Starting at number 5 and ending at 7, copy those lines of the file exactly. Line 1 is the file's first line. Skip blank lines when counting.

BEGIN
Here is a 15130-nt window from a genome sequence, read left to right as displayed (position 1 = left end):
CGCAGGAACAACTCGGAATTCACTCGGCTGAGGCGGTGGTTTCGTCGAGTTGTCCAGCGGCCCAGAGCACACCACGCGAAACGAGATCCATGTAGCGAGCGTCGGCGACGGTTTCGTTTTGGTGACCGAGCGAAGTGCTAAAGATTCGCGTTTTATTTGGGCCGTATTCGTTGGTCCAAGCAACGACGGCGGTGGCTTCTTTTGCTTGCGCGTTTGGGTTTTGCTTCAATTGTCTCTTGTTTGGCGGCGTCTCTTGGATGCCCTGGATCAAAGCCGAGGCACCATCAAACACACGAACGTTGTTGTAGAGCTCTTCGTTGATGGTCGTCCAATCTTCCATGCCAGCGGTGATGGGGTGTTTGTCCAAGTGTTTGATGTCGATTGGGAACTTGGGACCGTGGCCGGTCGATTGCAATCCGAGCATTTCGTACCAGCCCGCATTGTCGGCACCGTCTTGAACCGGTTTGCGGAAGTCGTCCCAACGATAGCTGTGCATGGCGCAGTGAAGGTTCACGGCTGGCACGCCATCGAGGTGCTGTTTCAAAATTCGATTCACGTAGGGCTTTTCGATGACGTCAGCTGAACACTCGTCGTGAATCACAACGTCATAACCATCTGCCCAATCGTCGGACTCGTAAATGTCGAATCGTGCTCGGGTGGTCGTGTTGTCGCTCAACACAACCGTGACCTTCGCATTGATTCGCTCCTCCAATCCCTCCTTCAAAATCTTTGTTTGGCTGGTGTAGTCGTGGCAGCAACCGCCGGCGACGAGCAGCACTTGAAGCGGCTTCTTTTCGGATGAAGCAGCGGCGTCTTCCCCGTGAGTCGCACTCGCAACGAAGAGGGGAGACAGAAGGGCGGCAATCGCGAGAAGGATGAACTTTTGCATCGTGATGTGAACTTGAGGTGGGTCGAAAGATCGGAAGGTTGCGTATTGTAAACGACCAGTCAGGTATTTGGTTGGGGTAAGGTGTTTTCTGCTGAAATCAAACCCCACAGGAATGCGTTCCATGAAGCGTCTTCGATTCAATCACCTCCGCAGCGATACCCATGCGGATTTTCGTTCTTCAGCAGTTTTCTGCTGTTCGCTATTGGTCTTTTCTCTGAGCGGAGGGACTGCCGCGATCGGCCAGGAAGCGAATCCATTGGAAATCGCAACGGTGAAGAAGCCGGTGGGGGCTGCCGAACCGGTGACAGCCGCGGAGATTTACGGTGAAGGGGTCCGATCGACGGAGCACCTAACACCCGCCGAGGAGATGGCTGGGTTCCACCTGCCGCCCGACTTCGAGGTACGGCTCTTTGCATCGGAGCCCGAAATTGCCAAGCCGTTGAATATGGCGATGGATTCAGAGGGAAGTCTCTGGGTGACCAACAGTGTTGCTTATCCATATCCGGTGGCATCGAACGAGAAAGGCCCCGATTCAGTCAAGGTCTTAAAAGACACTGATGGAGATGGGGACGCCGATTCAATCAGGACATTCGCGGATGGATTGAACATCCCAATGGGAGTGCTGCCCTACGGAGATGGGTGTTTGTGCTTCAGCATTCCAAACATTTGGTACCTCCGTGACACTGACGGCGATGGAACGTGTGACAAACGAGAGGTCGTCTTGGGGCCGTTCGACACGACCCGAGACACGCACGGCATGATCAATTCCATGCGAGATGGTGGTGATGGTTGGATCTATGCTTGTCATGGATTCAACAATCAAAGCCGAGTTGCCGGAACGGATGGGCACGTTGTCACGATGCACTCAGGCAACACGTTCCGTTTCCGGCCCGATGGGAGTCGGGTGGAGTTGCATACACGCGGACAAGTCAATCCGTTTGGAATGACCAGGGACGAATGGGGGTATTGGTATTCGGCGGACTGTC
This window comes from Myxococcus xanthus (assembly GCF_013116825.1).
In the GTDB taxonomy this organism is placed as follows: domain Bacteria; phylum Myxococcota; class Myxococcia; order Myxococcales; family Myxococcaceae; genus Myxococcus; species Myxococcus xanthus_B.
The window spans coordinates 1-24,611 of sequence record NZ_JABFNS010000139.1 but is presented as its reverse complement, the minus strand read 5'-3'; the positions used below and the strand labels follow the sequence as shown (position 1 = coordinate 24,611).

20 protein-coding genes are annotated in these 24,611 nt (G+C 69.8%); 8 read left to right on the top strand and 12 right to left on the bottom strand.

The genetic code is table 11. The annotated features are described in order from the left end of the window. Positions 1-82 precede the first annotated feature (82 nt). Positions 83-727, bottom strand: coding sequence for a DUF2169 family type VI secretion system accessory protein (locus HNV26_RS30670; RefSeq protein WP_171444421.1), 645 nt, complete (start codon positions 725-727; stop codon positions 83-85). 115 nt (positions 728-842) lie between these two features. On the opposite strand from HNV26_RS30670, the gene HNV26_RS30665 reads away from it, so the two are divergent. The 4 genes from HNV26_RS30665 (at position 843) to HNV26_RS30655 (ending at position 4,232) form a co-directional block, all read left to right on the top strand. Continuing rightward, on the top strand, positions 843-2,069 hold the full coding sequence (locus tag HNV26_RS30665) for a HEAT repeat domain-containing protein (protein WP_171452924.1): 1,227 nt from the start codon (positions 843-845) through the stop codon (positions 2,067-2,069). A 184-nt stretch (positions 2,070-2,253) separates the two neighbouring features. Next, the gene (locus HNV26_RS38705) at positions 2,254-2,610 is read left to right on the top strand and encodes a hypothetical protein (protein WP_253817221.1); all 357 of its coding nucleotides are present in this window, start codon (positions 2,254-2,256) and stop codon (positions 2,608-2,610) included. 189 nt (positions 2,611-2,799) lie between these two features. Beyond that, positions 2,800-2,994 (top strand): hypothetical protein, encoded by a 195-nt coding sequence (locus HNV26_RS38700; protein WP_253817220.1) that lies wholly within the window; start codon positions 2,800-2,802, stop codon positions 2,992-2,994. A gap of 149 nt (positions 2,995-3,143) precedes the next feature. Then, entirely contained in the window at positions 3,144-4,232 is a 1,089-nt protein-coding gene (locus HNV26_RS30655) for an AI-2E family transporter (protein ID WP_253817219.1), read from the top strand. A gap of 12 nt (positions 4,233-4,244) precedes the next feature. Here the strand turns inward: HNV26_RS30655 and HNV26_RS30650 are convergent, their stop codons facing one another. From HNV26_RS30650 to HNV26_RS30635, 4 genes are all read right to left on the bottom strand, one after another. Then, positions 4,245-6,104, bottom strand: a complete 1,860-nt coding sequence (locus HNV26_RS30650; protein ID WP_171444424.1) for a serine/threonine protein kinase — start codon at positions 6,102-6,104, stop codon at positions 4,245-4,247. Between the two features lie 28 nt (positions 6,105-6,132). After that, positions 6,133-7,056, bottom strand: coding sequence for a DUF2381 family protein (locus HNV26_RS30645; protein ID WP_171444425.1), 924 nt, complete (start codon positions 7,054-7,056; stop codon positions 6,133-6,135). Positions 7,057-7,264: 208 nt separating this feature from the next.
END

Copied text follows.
The window spans coordinates 1-24,611 of sequence record NZ_JABFNS010000139.1 but is presented as its reverse complement, the minus strand read 5'-3'; the positions used below and the strand labels follow the sequence as shown (position 1 = coordinate 24,611).

20 protein-coding genes are annotated in these 24,611 nt (G+C 69.8%); 8 read left to right on the top strand and 12 right to left on the bottom strand.

The genetic code is table 11. The annotated features are described in order from the left end of the window. Positions 1-82 precede the first annotated feature (82 nt). Positions 83-727, bottom strand: coding sequence for a DUF2169 family type VI secretion system accessory protein (locus HNV26_RS30670; RefSeq protein WP_171444421.1), 645 nt, complete (start codon positions 725-727; stop codon positions 83-85). 115 nt (positions 728-842) lie between these two features. On the opposite strand from HNV26_RS30670, the gene HNV26_RS30665 reads away from it, so the two are divergent. The 4 genes from HNV26_RS30665 (at position 843) to HNV26_RS30655 (ending at position 4,232) form a co-directional block, all read left to right on the top strand. Continuing rightward, on the top strand, positions 843-2,069 hold the full coding sequence (locus tag HNV26_RS30665) for a HEAT repeat domain-containing protein (protein WP_171452924.1): 1,227 nt from the start codon (positions 843-845) through the stop codon (positions 2,067-2,069). A 184-nt stretch (positions 2,070-2,253) separates the two neighbouring features. Next, the gene (locus HNV26_RS38705) at positions 2,254-2,610 is read left to right on the top strand and encodes a hypothetical protein (protein WP_253817221.1); all 357 of its coding nucleotides are present in this window, start codon (positions 2,254-2,256) and stop codon (positions 2,608-2,610) included. 189 nt (positions 2,611-2,799) lie between these two features. Beyond that, positions 2,800-2,994 (top strand): hypothetical protein, encoded by a 195-nt coding sequence (locus HNV26_RS38700; protein WP_253817220.1) that lies wholly within the window; start codon positions 2,800-2,802, stop codon positions 2,992-2,994. A gap of 149 nt (positions 2,995-3,143) precedes the next feature. Then, entirely contained in the window at positions 3,144-4,232 is a 1,089-nt protein-coding gene (locus HNV26_RS30655) for an AI-2E family transporter (protein ID WP_253817219.1), read from the top strand. A gap of 12 nt (positions 4,233-4,244) precedes the next feature. Here the strand turns inward: HNV26_RS30655 and HNV26_RS30650 are convergent, their stop codons facing one another. From HNV26_RS30650 to HNV26_RS30635, 4 genes are all read right to left on the bottom strand, one after another. Then, positions 4,245-6,104, bottom strand: a complete 1,860-nt coding sequence (locus HNV26_RS30650; protein ID WP_171444424.1) for a serine/threonine protein kinase — start codon at positions 6,102-6,104, stop codon at positions 4,245-4,247. Between the two features lie 28 nt (positions 6,105-6,132). After that, positions 6,133-7,056, bottom strand: coding sequence for a DUF2381 family protein (locus HNV26_RS30645; protein ID WP_171444425.1), 924 nt, complete (start codon positions 7,054-7,056; stop codon positions 6,133-6,135). Positions 7,057-7,264: 208 nt separating this feature from the next.